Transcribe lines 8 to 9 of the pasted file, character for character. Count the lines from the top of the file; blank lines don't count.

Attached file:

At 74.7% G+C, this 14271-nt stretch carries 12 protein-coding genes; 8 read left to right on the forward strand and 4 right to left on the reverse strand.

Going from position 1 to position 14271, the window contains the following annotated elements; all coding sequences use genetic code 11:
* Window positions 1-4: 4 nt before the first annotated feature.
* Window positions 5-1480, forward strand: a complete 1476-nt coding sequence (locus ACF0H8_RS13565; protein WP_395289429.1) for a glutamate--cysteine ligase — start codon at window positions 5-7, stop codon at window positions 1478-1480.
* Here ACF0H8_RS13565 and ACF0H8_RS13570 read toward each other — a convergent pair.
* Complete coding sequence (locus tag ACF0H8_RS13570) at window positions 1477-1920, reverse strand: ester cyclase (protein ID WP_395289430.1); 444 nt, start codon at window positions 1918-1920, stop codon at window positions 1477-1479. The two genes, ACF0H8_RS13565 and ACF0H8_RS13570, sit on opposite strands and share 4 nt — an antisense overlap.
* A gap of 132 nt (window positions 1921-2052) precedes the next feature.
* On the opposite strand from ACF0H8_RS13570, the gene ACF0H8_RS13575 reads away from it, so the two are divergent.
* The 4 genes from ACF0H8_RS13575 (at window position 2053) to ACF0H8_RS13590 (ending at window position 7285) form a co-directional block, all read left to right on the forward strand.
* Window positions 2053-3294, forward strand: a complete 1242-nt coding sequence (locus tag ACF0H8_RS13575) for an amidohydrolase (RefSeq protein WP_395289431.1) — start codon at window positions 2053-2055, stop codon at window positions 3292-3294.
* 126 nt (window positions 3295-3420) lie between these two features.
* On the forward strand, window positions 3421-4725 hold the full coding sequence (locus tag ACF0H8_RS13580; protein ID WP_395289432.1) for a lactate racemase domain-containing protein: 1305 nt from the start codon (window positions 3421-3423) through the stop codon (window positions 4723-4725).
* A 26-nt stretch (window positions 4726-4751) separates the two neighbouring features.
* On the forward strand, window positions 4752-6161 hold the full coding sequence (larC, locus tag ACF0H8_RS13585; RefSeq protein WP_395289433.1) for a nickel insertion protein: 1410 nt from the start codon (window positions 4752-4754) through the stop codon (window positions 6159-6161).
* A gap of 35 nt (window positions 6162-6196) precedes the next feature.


* On the opposite strand from ACF0H8_RS13570, the gene ACF0H8_RS13575 reads away from it, so the two are divergent.
* The 4 genes from ACF0H8_RS13575 (at window position 2053) to ACF0H8_RS13590 (ending at window position 7285) form a co-directional block, all read left to right on the forward strand.